# Euler's equation for the motion of incompressible fluid of velocity

Euler's equation for the motion of incompressible fluid of velocity $v(x,y,z,t)$, pressure $P(x,y,z,t)$ and density $\rho(x,y,z,t)$ is $$\frac{\partial v}{\partial t}+(v.\nabla)v=-\frac{1}{\rho}\nabla P+g$$ where $g$ is the acceleration due to gravity,

I want to use the identity $(\nabla \times A)\times A=(A.\nabla)A-\frac{1}{2}\nabla(A.A)$

to show that for a steady flow, Euler's equation reduces to $$(\nabla \times v)\times v=-\frac{1}{\rho}\nabla P-\frac{1}{2}\nabla v^{2}+g$$

so in a steady flow $$\frac{\partial v}{\partial t}=0,(v.\nabla)v=0$$, thus letting $v=A$ we get that $$0=-\frac{1}{\rho}\nabla P+g$$ and $$(\nabla \times v)\times v+\frac{1}{2}\nabla(v^{2})=-\frac{1}{\rho}\nabla P+g$$ rearraging this, we get that $$(\nabla \times v)\times v=-\frac{1}{\rho}\nabla P-\frac{1}{2}\nabla v^{2}+g$$ as required. Is this correct?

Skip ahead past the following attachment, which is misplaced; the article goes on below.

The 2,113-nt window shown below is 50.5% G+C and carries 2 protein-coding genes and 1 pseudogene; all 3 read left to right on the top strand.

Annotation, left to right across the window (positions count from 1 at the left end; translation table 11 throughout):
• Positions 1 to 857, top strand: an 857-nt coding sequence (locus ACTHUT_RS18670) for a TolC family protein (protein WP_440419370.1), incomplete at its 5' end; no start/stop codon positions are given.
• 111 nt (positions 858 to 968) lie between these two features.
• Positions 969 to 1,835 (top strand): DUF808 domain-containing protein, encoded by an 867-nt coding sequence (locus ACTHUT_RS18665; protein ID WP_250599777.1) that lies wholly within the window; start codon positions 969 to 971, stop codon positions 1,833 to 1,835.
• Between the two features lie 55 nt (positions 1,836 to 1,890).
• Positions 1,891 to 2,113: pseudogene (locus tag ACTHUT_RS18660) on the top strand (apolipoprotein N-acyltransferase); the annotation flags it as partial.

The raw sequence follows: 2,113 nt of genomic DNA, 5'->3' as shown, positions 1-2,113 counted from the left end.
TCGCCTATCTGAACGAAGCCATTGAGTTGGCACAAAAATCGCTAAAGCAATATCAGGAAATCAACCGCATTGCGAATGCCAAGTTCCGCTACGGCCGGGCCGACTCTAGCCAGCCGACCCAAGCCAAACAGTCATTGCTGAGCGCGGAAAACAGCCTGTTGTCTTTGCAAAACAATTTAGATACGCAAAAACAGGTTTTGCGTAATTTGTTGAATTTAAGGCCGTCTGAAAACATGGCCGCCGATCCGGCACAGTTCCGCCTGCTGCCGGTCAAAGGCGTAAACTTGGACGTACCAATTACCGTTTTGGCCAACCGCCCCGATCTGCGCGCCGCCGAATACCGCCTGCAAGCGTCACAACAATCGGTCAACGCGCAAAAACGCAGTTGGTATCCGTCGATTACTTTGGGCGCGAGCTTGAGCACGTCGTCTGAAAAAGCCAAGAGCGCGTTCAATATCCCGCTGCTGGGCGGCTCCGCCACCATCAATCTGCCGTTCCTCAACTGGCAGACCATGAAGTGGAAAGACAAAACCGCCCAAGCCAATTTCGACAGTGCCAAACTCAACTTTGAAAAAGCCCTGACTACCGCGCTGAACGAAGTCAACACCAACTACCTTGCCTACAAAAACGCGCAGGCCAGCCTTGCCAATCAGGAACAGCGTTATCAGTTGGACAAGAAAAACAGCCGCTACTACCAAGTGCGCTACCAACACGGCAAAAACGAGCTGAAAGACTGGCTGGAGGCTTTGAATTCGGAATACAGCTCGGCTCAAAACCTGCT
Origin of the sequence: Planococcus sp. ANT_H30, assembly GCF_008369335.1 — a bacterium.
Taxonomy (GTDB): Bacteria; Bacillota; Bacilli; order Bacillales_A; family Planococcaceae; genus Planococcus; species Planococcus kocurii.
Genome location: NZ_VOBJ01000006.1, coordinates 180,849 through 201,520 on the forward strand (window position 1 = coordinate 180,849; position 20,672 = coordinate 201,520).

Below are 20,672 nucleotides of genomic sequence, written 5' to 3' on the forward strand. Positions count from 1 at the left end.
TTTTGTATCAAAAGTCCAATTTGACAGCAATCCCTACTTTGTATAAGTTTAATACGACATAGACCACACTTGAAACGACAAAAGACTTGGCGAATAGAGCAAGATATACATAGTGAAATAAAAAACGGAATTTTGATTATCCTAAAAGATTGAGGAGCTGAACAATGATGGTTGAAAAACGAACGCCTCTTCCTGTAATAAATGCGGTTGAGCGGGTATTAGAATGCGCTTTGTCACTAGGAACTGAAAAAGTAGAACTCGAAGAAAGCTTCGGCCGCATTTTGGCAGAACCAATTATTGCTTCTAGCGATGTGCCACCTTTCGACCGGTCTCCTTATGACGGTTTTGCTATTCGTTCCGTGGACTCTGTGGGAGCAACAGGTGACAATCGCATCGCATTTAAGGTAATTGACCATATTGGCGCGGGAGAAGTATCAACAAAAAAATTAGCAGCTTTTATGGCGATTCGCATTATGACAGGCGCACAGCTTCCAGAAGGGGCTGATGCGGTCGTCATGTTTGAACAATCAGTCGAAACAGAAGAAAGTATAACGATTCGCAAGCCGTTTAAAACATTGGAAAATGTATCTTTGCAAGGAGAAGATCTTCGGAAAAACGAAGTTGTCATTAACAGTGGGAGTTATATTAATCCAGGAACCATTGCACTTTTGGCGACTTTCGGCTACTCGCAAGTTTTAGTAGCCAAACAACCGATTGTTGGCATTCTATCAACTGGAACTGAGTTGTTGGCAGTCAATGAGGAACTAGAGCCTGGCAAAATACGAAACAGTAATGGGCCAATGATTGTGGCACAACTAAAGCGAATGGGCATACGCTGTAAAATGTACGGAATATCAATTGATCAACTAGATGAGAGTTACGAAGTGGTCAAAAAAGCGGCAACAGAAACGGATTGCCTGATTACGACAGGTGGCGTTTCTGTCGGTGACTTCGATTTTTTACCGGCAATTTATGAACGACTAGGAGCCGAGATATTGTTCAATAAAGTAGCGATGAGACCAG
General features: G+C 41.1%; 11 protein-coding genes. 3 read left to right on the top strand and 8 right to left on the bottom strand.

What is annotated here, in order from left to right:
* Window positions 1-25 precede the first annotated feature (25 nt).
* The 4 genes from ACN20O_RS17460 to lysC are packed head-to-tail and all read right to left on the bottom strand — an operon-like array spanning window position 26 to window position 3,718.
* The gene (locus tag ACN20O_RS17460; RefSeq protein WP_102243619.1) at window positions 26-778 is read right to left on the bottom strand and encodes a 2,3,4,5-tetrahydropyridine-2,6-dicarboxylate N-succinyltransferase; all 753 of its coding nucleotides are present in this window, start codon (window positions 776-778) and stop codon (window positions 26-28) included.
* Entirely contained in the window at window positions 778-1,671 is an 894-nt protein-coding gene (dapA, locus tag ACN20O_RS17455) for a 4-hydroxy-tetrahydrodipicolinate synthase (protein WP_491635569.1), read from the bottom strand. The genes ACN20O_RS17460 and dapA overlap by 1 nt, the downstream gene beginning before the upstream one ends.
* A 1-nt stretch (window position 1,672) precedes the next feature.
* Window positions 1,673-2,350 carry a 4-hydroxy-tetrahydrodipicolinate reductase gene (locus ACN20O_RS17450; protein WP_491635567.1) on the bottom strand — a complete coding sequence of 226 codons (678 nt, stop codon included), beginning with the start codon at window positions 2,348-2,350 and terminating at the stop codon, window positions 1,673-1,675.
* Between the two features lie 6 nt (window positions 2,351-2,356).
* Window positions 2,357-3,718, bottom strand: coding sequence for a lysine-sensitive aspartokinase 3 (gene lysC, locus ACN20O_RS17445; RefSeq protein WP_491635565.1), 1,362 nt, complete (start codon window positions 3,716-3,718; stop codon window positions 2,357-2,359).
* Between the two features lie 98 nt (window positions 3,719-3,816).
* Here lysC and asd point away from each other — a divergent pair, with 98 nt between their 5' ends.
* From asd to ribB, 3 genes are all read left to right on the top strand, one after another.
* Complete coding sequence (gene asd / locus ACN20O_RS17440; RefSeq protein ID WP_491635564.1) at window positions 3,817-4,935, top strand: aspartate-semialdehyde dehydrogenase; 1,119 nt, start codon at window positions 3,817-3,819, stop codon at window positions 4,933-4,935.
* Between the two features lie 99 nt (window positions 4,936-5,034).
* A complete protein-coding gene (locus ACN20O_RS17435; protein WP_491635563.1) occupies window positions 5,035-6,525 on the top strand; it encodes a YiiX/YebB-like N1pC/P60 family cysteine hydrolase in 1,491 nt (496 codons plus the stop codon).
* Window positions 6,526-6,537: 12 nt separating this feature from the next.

$$\frac{\partial v}{\partial t}=0$$
• Ahh okay thanks, what will happen to the $(v.\nabla)v$ term? Commented May 23, 2018 at 18:54
• You just have $$\dfrac{\overrightarrow{\rm grad}(v^2)}{2} - (\nabla\times v)\times v = (v . \nabla)v$$ Commented May 23, 2018 at 19:15